In his first bout on Saturday, Nevinger was defeated by the top seed, Hunter Stieber of Ohio State. However, in the fifth place bout, he began strong with a takedown and three back points to take a 5-0 advantage into the second. The former Letchworth star extended his lead in the second with another takedown and after an exchange of escapes in the third, Nevinger walked away with a 9-2 win and a fifth place medal.
Nevinger went from seventh as a sophomore to fifth as a junior. He’s looking for more in his final season as he said his goal is to be a national champion.
“All areas could use improvement,” he said. “I definitely have to get more attacks going on my feet and work on my baseline ‘D’ like always. I know I have a lot of things to work on this summer so I can come back stronger next year.”
Steve Santos, Third at 149
Steve Santos became the highest finisher in Columbia wrestling history on Saturday when he took third at 149 pounds.
“It was a great accomplishment as an individual and for our program. It just feels awesome,” Santos said. “Columbia has a long history of wrestling and a great core following. To represent Columbia like that is a great feeling.”
In his first contest of the morning, his opponent, Scott Sakaguchi of Oregon State struck first with a takedown, but Santos managed an escape to trail 2-1 after the opening stanza. Santos imposed his will in the second period, riding the Beaver wrestler for the entire two minutes. In the final period, Santos took down and got right to his feet, reversing his opponent and riding him out for a 4-2 victory (with riding time) and a spot in the bronze match.
In that third place tilt, Santos once again took control, this time against last year’s NCAA runner up Dylan Ness of Minnesota. He entered the second with a 4-2 lead and over 1:40 riding time. In the third, Santos immediately took Ness down to increase his advantage to 6-2. The Gopher escaped late, but the Brick, New Jersey native completed his Columbia career with a third place medal.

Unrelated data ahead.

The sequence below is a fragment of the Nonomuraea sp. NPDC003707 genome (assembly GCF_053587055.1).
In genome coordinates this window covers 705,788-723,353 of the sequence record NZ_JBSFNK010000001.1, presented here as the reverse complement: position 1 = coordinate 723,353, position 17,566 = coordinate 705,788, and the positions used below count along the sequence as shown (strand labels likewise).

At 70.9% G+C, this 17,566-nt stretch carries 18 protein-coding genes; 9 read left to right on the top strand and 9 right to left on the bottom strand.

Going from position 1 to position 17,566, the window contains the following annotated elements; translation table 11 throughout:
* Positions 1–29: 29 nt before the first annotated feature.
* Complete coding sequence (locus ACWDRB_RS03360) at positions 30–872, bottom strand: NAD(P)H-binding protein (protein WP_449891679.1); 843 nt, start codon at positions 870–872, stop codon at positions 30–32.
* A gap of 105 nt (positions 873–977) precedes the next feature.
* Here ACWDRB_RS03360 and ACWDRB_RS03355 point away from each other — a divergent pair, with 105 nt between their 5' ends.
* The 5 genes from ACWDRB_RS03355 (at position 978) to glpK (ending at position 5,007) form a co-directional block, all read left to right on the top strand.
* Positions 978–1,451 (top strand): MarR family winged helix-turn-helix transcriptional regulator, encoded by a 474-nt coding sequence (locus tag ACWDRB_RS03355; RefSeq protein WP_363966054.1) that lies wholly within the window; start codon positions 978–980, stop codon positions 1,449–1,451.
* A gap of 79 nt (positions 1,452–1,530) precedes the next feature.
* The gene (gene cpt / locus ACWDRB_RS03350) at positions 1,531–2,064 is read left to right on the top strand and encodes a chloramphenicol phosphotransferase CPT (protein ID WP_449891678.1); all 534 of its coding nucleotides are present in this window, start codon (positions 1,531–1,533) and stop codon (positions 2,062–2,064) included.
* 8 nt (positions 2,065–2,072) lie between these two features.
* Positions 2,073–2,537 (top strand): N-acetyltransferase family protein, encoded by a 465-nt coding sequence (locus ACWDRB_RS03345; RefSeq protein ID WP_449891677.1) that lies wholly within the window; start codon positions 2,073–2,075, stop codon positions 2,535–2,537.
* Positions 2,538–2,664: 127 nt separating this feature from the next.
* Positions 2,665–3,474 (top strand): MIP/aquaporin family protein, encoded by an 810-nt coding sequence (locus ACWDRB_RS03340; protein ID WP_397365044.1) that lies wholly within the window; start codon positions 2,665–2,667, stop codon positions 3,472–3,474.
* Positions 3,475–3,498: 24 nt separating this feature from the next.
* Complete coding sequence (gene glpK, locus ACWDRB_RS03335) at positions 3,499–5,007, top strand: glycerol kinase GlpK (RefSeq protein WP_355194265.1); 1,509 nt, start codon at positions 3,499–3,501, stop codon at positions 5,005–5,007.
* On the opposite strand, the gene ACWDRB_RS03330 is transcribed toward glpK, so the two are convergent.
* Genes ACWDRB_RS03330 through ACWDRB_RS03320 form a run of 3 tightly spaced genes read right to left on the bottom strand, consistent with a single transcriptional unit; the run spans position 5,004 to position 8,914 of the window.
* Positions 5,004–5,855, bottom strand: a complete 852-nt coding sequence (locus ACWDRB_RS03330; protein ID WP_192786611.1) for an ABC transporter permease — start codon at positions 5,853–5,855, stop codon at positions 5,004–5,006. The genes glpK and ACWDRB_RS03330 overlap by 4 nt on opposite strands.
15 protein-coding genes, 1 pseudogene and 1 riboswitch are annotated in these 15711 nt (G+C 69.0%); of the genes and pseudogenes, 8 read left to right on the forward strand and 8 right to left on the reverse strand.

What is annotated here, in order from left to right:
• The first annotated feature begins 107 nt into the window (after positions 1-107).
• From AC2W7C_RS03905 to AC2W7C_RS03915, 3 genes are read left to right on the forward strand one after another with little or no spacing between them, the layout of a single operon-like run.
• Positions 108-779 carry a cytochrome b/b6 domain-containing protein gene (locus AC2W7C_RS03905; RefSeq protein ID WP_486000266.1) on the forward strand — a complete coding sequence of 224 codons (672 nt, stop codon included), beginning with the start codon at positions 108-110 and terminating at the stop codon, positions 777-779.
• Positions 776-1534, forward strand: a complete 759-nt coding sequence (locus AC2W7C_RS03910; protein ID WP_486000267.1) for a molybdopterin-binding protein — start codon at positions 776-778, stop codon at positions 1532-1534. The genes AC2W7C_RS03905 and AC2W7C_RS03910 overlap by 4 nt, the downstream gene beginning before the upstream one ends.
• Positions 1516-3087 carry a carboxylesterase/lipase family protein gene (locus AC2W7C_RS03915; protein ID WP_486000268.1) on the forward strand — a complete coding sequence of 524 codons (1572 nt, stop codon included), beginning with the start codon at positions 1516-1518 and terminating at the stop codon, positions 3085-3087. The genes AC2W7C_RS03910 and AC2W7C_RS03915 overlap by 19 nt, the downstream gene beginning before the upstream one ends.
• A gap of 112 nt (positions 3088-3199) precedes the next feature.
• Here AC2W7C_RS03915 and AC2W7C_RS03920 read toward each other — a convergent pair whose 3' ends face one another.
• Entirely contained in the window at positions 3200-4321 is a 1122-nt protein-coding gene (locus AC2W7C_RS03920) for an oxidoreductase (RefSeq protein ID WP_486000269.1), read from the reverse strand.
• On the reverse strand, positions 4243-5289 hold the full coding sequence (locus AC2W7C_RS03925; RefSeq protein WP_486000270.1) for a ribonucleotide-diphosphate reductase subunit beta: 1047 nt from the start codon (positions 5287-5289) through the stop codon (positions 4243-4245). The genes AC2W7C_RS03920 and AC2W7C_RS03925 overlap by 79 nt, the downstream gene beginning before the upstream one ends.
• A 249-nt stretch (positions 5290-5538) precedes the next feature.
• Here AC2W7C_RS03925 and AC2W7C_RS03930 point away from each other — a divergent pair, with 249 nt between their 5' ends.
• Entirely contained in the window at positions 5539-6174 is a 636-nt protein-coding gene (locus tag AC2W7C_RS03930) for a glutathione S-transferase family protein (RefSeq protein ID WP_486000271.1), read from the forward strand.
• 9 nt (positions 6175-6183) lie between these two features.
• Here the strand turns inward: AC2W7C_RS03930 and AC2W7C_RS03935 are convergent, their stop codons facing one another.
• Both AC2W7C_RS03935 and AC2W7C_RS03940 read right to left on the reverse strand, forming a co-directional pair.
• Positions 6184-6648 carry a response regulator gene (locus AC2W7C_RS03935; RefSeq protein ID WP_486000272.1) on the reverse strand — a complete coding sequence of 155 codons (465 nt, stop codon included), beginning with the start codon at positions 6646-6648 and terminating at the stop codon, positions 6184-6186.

“I knew he likes to roll around like that, but I’m just as good in there,” Santos said of the unconventional Ness. “I kept solid; I knew I didn’t want to let him wrestle his match. I kept my position and when he showed any vulnerabilities, I just attacked right away.”
Steve Bosak, Third at 184
It might not have been the perfect ending that Steve Bosak said he was looking for, but he finished his career on a high note by taking third place on Saturday with a 2-0 victory over Central Michigan’s Ben Bennett.
After a scoreless first period, the four-time All-American from the MAC chose down against Bosak. However, he never came close to escaping and was warned for stalling twice, resulting in a point for the Big Red. There was no further scoring in the third after Bosak took neutral and the Cornell 184-pounder collected a 2-0 victory with riding time to add a bronze medal to his 2012 national championship and 2011 fourth place showing.
“I was proud of how I wrestled and finished out. I feel good,” Bosak said right after the match, adding that his ultimate goal was to repeat as an NCAA champion.
“When the seedings came out, I felt disrespected,” he said of getting the #4 spot in the bracket. “I was unsure why the seeding committee did that, but when it came down to it, I knew I had to wrestle everyone anyway to win it.”
In his first bout of the morning, Bosak came out on the offensive, getting in deep on a shot early that was defended by his opponent, Jimmy Sheptock of Maryland. However, the Big Red senior did put points on the board in the opening stanza with a takedown and then remained on top for the remaining 50 seconds of the first. A Bosak escape in the third was the only other scoring in the bout as the Big Red senior finished off a 3-0 decision.
Cornell assistant coach Damion Hahn said Bosak will be extremely hard to replace for his squad.
“It’s emotional because we’ve been together for a long time,” he said of the 184-pounder. “He’s one of the Cornell greats. He did a phenomenal job this weekend. I know a national title is what he wanted. He fell a little short, but I don’t think anybody could be more pleased with his performance. He is a competitor, he has heart, he has every intangible thing you could want in a wrestler. He will be greatly missed, no doubt about it.”